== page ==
This statement is pretty much contrary to the facts. While there are a lot of attacks by IED it is just not the case that that is the enemy's preferred means of attack. Just the opposite is true. Whenever the enemy can field a military force of even a few men they engage in military operations. Usually to their detriment. They try desperately to establish sanctuaries (Falluja, Ramadi, Samarra, Baquba and various neighborhoods in Baghdad and Mosul). Whenever a town appears to be safe for insurgents they can't resist patrolling the streets, creating a nuisance, and congregating. And when the town comes under attack some few leaders may flee but the lion's share of the followers try to defend their turf. In Falluja the number of killed insurgents is approximately 2,000 with over 1,200 captured. If anything, the evidence indicates that IEDs are set by common criminals for cash. Nothing I have seen indicates that any significant attacks have been made against the road and bridge network in Iraq.

His rebellion, he wrote, faced "a sophisticated alien enemy, disposed as an army of occupation in an area greater than could be dominated effectively from fortified posts." Meanwhile, his side was supported by "a friendly population, of which some two in the hundred were active, and the rest quietly sympathetic to the point of not betraying the movements of the minority."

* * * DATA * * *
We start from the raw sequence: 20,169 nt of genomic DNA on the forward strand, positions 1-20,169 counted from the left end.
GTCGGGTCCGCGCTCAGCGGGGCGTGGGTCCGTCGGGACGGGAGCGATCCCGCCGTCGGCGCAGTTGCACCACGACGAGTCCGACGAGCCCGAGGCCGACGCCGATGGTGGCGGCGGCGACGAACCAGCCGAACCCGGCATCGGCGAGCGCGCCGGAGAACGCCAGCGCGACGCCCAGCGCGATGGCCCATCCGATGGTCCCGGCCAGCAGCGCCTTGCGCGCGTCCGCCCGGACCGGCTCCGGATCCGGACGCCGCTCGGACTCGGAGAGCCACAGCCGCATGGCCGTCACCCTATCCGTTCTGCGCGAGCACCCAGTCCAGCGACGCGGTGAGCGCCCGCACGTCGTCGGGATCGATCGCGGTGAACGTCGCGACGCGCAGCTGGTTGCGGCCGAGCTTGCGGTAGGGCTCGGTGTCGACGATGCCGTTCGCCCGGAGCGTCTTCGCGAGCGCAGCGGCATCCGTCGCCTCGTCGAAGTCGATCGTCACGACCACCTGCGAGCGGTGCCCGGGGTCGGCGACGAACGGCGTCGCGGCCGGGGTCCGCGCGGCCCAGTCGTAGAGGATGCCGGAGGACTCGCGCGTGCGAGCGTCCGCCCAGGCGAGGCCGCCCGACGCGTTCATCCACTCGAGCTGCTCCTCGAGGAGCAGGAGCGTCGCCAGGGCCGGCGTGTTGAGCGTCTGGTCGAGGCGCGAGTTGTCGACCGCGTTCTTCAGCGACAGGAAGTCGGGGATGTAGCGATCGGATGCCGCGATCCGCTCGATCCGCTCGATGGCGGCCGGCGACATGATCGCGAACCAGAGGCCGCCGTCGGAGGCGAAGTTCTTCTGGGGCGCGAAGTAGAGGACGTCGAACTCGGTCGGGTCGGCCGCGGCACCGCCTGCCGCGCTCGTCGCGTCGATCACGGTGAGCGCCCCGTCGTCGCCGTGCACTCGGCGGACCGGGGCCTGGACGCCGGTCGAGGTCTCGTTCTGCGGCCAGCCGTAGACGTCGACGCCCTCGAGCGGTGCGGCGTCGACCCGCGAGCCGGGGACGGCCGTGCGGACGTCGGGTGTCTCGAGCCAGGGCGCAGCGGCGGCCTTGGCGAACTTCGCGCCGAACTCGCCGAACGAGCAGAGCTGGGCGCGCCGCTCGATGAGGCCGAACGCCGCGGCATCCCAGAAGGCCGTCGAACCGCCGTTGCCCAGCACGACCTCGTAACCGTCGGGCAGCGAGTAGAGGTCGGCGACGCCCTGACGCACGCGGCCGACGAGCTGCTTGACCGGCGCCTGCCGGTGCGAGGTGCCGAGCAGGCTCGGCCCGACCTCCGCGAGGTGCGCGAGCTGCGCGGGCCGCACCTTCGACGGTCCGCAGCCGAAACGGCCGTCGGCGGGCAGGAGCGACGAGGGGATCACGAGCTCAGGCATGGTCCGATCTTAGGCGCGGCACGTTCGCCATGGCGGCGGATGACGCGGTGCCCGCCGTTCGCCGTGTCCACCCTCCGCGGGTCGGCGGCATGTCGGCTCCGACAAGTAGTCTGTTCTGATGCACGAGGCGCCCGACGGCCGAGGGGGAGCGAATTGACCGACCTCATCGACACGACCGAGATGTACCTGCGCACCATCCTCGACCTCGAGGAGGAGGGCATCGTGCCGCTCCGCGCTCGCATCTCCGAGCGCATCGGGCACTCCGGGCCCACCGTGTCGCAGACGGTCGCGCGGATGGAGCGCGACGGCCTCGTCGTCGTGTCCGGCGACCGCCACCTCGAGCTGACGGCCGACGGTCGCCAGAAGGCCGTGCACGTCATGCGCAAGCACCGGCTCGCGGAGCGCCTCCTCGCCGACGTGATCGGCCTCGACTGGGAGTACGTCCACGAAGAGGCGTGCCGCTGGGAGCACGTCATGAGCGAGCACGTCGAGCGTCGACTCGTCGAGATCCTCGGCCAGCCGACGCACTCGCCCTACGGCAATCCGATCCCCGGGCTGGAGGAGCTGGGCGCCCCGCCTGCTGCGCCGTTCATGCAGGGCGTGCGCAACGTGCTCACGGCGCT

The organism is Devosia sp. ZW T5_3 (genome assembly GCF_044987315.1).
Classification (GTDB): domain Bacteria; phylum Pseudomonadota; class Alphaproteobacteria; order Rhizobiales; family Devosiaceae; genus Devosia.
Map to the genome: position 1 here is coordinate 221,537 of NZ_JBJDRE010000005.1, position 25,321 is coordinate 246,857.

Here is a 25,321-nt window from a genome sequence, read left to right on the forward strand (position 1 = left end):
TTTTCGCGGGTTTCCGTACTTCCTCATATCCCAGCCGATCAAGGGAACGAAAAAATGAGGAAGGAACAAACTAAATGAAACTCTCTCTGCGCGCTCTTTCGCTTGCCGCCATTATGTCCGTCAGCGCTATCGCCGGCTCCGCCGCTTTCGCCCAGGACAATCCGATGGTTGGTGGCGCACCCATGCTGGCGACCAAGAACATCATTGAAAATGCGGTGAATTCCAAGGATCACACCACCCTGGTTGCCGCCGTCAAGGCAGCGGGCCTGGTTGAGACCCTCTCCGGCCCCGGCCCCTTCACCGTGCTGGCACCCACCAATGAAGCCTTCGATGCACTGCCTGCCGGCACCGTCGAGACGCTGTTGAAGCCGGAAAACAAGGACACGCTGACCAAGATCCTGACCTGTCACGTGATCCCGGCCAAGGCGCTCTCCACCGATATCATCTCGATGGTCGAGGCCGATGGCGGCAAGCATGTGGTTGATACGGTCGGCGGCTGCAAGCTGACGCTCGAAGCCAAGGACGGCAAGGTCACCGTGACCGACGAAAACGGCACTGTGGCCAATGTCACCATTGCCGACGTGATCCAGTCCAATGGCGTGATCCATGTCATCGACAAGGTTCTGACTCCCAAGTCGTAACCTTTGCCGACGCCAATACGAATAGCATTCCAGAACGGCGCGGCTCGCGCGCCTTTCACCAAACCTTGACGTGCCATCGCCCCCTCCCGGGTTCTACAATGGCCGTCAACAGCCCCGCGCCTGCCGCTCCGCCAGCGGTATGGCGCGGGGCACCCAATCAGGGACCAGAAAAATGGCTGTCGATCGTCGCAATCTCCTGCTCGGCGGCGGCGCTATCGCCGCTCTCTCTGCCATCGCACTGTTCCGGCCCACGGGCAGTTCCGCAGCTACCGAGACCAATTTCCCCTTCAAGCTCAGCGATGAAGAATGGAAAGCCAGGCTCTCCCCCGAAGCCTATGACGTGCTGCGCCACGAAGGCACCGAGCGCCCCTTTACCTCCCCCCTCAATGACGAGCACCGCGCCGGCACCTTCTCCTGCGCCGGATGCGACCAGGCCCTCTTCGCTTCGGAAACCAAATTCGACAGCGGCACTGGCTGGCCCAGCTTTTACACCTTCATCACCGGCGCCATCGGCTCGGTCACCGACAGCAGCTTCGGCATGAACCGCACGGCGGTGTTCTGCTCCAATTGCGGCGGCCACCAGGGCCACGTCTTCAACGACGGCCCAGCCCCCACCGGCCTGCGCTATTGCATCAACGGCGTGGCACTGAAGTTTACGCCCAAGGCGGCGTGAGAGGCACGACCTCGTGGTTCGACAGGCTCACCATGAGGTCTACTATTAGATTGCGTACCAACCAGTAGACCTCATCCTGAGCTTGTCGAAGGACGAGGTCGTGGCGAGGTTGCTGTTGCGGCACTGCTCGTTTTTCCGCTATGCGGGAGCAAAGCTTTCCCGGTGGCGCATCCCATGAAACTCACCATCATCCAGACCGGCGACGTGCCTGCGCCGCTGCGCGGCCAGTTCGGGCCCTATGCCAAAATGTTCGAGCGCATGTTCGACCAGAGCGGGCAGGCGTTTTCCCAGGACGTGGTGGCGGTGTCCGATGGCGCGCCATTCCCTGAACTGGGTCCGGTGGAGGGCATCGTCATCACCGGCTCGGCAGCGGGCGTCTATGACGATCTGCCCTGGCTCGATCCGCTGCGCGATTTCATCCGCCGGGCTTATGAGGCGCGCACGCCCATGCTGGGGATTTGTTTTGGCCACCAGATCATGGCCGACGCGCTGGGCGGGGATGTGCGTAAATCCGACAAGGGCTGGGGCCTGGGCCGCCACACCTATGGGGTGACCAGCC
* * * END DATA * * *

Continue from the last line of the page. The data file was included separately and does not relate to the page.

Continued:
Again a misrepresentation of the situation. More information is here but let's leave it to Zarqawi to describe what it is really like as reported by ABC News:

The problems, the message [from Zarqawi] says, are the result of losing the insurgent safe haven of Fallujah to U.S. troops. It says the insurgency was hampered as checkpoints and raids spread "to every city and road." Communications broke down as insurgents were forced to spread out through the country.

The arrest of some of their military experts, more "spies willing to help the enemy," and a dwindling supply of arms also added to the organizational breakdown, it reads.

And so we end up with his bottom line. The US military can barely tell its butt from a hot rock, however, Ricks, who has never spent a nanosecond in the military, can make a cogent analysis from misreading a book that none of those morons in uniform have ever heard of.

As I read that, I thought with regret that if the U.S. military had done more thinking and less fighting in Iraq in 2003, we probably would be in a better position there today [...] Whether they will learn Lawrence's lessons remains to be seen.

There you have it folks. Again proving my point: the people in the military are just stupid.

Seven Pillars is much harder going than anything in the Curious George series.

I have a couple of copies. One to read. One for the library (a 1936 printing). I first read it in high school and I found it fascinating. Sort of speaks to my high school career more than Lawrence's literary talent I suppose.